Detrital Geochemical Fingerprints of Rivers Along Southern Tibet and Nepal: Implications for Erosion of the Indus-Yarlung Suture Zone and the Himalayas

Tuesday, 16 December 2014
Mohd Faiz bin Hassim, Barbara Carrapa, Peter G DeCelles, Paul A Kapp and George E Gehrels, University of Arizona, Tucson, AZ, United States
Our detrital geochemical study of modern sand collected from tributaries of the Yarlung River in southern Tibet and the Kali Gandaki River and its tributaries in Nepal shed light on the ages and exhumation histories of source rocks within the Indus-Yarlung Suture (IYS) zone and the Himalayas.

Seven sand samples from rivers along the suture zone in southern Tibet between Xigatze to the east and Mt. Kailas to the west were collected for detrital zircon U-Pb geochronologic and Apatite Fission Track (AFT) thermochronologic analyses. Zircon U-Pb ages for all rivers range between 15 and 3568 Ma. Rivers draining the northern side of the suture zone mainly yield ages between 40 and 60 Ma, similar to the age of the Gangdese magmatic arc. Samples from rivers draining the southern side of the suture zone record a Tethyan Himalayan signal characterized by age clusters at 500 Ma and 1050 Ma. Our results indicate that the ages and proportion of U-Pb zircons ages of downstream samples from tributaries of the Yarlung River directly reflect source area ages and relative area of source rock exposure in the catchment basin. Significant age components at 37 – 40 Ma, 47 – 50 Ma, 55 – 58 Ma and 94 – 97 Ma reflect episodicity in Gangdese arc magmatism. Our AFT ages show two main signals at 23–18 Ma and 12 Ma, which are in agreement with accelerated exhumation of the Gangdese batholith during these time intervals. The 23 – 18 Ma signal partly overlaps with deposition of the Kailas Formation along the suture zone and may be related to exhumation due to upper plate extension in southern Tibet in response to Indian slab rollback and/or break–off events.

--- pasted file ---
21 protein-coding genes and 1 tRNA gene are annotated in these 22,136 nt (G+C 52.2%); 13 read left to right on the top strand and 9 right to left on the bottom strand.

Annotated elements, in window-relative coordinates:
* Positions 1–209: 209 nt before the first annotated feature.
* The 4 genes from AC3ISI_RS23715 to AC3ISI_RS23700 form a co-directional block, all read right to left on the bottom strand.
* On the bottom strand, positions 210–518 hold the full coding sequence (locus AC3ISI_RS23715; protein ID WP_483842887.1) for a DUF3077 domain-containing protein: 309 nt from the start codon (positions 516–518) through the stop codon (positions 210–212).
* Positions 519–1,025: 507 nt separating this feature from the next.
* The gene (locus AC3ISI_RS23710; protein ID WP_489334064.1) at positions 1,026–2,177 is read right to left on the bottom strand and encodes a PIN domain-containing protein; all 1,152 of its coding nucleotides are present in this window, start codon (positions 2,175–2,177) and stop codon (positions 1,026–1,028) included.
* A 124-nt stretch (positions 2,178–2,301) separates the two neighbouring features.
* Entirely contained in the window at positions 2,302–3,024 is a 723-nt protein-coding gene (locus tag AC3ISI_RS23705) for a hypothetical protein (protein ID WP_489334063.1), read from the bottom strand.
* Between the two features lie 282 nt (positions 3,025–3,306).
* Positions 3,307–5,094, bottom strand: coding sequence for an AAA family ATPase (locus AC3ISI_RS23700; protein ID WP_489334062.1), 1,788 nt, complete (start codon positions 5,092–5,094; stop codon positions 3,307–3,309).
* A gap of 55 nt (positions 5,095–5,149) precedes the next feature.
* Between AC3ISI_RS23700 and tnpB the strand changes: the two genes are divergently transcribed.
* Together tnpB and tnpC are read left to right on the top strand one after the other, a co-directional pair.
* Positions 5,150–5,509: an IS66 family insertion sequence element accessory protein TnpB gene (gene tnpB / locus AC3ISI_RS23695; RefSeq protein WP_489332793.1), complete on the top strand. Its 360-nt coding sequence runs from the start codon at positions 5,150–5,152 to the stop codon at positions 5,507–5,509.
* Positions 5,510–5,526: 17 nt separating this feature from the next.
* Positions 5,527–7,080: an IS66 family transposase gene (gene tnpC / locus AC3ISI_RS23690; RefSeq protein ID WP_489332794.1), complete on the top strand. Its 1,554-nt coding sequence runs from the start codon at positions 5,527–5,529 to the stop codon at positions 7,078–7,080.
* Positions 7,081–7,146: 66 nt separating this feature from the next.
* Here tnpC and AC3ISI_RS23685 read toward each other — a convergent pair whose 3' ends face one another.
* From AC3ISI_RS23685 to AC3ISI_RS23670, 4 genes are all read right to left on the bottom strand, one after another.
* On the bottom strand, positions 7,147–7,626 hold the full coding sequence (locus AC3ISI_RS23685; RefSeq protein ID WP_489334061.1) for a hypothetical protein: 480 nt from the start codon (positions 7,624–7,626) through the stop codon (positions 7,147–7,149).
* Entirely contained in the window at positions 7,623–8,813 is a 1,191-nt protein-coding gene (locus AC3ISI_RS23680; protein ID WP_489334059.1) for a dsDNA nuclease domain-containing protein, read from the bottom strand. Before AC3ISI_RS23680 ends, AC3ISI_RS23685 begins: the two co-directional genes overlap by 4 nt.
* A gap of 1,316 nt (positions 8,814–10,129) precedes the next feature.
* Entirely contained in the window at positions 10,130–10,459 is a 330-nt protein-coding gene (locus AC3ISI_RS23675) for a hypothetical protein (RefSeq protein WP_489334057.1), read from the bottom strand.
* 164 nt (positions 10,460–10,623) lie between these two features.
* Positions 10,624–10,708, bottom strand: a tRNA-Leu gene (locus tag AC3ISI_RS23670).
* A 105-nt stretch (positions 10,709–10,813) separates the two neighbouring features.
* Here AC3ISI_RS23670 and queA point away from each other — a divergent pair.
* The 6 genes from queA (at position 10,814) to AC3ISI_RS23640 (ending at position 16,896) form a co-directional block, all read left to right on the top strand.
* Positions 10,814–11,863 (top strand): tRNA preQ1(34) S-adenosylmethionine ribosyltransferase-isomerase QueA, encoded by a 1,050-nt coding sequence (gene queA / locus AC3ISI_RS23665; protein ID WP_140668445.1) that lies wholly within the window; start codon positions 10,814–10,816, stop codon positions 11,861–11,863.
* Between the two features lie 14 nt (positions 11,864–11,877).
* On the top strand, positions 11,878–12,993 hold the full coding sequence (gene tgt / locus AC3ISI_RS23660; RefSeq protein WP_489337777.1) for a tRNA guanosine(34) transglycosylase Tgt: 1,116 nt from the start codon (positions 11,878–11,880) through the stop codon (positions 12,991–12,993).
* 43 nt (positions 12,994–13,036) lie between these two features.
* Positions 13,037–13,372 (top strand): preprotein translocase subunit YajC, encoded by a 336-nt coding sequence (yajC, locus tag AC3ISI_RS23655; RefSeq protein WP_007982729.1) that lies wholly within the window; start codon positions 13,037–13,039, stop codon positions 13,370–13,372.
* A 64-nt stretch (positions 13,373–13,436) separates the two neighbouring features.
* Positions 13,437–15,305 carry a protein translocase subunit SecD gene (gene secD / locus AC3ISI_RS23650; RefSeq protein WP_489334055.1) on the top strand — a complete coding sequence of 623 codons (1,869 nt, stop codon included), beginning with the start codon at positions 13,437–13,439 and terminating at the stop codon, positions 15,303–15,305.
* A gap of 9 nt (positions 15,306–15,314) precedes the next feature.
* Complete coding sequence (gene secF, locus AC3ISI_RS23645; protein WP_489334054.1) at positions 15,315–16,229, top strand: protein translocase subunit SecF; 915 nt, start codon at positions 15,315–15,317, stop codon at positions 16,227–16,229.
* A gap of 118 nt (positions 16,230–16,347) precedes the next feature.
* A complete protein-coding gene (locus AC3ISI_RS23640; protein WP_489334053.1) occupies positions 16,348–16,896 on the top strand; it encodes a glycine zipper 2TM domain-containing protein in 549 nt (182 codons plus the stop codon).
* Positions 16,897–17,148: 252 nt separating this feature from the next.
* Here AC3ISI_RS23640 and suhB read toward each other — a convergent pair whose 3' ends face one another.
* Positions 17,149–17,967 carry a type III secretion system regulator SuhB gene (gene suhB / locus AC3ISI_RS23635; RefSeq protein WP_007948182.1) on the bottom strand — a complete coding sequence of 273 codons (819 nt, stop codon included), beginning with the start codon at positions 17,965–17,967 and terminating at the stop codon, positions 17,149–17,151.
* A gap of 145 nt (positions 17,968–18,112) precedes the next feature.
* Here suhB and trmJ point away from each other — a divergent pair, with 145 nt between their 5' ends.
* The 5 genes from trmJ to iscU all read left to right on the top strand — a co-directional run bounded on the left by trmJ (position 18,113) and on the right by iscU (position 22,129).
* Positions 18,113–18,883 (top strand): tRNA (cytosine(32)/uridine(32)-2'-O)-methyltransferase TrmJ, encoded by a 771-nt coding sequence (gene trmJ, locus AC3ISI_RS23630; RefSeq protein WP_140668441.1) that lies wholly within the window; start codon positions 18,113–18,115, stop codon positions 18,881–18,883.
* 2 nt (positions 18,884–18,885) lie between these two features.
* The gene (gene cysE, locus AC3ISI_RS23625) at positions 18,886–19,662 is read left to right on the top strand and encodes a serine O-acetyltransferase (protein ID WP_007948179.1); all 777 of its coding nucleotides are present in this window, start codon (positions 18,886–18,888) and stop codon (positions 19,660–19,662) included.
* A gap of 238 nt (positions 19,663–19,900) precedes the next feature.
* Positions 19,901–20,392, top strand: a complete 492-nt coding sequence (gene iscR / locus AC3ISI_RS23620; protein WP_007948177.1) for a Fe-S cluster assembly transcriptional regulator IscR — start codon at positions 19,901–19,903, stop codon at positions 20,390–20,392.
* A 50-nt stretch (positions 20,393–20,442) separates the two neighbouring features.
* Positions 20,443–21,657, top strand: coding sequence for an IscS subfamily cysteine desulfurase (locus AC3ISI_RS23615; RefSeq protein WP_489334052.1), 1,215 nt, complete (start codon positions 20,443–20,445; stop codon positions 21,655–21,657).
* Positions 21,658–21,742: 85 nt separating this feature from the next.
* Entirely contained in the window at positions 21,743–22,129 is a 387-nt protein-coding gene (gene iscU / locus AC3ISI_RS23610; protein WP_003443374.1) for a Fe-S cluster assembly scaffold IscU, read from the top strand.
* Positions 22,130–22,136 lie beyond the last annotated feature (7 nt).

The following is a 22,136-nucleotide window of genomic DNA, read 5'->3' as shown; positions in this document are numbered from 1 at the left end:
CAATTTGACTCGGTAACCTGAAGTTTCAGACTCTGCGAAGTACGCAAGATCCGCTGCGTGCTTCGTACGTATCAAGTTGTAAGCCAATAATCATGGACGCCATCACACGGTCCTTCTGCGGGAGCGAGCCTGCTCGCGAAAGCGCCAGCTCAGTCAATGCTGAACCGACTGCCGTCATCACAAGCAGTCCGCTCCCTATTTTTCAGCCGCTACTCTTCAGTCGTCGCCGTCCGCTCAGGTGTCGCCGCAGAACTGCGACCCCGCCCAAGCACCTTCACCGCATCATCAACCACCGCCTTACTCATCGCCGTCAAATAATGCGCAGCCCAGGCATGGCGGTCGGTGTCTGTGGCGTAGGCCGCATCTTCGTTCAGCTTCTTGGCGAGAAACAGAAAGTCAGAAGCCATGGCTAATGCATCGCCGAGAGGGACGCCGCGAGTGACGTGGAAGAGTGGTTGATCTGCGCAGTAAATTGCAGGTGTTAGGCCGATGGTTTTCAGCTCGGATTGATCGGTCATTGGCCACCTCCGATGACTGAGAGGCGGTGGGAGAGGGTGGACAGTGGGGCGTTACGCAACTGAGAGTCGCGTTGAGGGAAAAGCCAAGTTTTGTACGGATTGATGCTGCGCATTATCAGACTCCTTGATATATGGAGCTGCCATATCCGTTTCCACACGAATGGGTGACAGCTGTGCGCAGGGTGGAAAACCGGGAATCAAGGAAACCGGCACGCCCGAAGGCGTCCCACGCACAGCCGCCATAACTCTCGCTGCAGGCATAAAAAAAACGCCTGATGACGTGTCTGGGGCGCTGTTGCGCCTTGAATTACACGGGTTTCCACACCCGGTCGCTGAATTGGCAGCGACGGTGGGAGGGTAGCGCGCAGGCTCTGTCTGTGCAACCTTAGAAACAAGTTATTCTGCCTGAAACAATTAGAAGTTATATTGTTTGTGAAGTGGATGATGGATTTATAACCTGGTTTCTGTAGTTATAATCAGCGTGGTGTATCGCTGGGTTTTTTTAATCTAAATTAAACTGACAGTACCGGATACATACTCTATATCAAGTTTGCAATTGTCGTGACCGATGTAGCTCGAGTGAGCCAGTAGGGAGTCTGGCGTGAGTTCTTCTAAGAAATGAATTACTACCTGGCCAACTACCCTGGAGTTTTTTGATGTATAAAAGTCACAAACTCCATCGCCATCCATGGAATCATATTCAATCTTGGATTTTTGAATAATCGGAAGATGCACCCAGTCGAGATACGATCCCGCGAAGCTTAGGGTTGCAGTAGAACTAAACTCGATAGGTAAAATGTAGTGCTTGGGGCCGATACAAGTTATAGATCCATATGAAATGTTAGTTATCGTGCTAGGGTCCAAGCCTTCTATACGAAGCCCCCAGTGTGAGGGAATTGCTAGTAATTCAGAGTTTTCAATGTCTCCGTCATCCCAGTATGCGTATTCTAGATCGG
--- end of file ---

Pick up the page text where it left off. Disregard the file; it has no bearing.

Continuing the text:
Detrital thermochronology of four sand samples from the Kali Gandaki River and some of its tributaries in Nepal is underway and will provide constraints on the timing of erosion of the central Nepal Himalaya.